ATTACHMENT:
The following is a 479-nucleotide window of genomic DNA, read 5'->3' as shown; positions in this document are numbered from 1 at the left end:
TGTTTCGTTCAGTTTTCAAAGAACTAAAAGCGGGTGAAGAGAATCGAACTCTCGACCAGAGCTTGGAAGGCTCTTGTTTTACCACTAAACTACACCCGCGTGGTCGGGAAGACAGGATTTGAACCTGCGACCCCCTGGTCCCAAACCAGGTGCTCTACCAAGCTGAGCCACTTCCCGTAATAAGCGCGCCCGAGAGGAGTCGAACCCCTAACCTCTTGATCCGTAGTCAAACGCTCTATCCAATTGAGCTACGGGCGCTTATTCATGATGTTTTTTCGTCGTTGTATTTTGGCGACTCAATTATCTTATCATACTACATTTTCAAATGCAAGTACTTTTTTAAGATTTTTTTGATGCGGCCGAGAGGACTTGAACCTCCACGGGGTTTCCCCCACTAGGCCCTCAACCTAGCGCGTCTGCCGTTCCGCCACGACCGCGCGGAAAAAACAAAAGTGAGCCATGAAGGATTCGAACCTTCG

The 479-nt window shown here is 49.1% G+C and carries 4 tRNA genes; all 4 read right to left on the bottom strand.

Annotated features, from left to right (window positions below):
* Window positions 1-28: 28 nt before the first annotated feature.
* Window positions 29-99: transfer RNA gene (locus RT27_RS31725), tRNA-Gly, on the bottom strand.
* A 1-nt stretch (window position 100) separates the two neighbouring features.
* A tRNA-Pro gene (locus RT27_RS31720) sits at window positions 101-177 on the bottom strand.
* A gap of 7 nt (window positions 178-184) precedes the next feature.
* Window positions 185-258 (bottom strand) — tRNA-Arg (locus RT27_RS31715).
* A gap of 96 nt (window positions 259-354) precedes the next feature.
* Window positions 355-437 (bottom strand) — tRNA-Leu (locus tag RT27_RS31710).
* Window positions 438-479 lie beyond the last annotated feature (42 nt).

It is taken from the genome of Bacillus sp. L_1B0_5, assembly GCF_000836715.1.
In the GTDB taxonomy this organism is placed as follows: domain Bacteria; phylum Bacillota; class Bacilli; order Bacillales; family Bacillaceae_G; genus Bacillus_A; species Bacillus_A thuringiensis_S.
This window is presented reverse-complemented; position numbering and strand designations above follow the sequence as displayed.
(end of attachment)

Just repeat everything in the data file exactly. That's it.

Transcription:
The following is a 479-nucleotide window of genomic DNA, read 5'->3' as shown; positions in this document are numbered from 1 at the left end:
TGTTTCGTTCAGTTTTCAAAGAACTAAAAGCGGGTGAAGAGAATCGAACTCTCGACCAGAGCTTGGAAGGCTCTTGTTTTACCACTAAACTACACCCGCGTGGTCGGGAAGACAGGATTTGAACCTGCGACCCCCTGGTCCCAAACCAGGTGCTCTACCAAGCTGAGCCACTTCCCGTAATAAGCGCGCCCGAGAGGAGTCGAACCCCTAACCTCTTGATCCGTAGTCAAACGCTCTATCCAATTGAGCTACGGGCGCTTATTCATGATGTTTTTTCGTCGTTGTATTTTGGCGACTCAATTATCTTATCATACTACATTTTCAAATGCAAGTACTTTTTTAAGATTTTTTTGATGCGGCCGAGAGGACTTGAACCTCCACGGGGTTTCCCCCACTAGGCCCTCAACCTAGCGCGTCTGCCGTTCCGCCACGACCGCGCGGAAAAAACAAAAGTGAGCCATGAAGGATTCGAACCTTCG

The 479-nt window shown here is 49.1% G+C and carries 4 tRNA genes; all 4 read right to left on the bottom strand.

Annotated features, from left to right (window positions below):
* Window positions 1-28: 28 nt before the first annotated feature.
* Window positions 29-99: transfer RNA gene (locus RT27_RS31725), tRNA-Gly, on the bottom strand.
* A 1-nt stretch (window position 100) separates the two neighbouring features.
* A tRNA-Pro gene (locus RT27_RS31720) sits at window positions 101-177 on the bottom strand.
* A gap of 7 nt (window positions 178-184) precedes the next feature.
* Window positions 185-258 (bottom strand) — tRNA-Arg (locus RT27_RS31715).
* A gap of 96 nt (window positions 259-354) precedes the next feature.
* Window positions 355-437 (bottom strand) — tRNA-Leu (locus tag RT27_RS31710).
* Window positions 438-479 lie beyond the last annotated feature (42 nt).

It is taken from the genome of Bacillus sp. L_1B0_5, assembly GCF_000836715.1.
In the GTDB taxonomy this organism is placed as follows: domain Bacteria; phylum Bacillota; class Bacilli; order Bacillales; family Bacillaceae_G; genus Bacillus_A; species Bacillus_A thuringiensis_S.
This window is presented reverse-complemented; position numbering and strand designations above follow the sequence as displayed.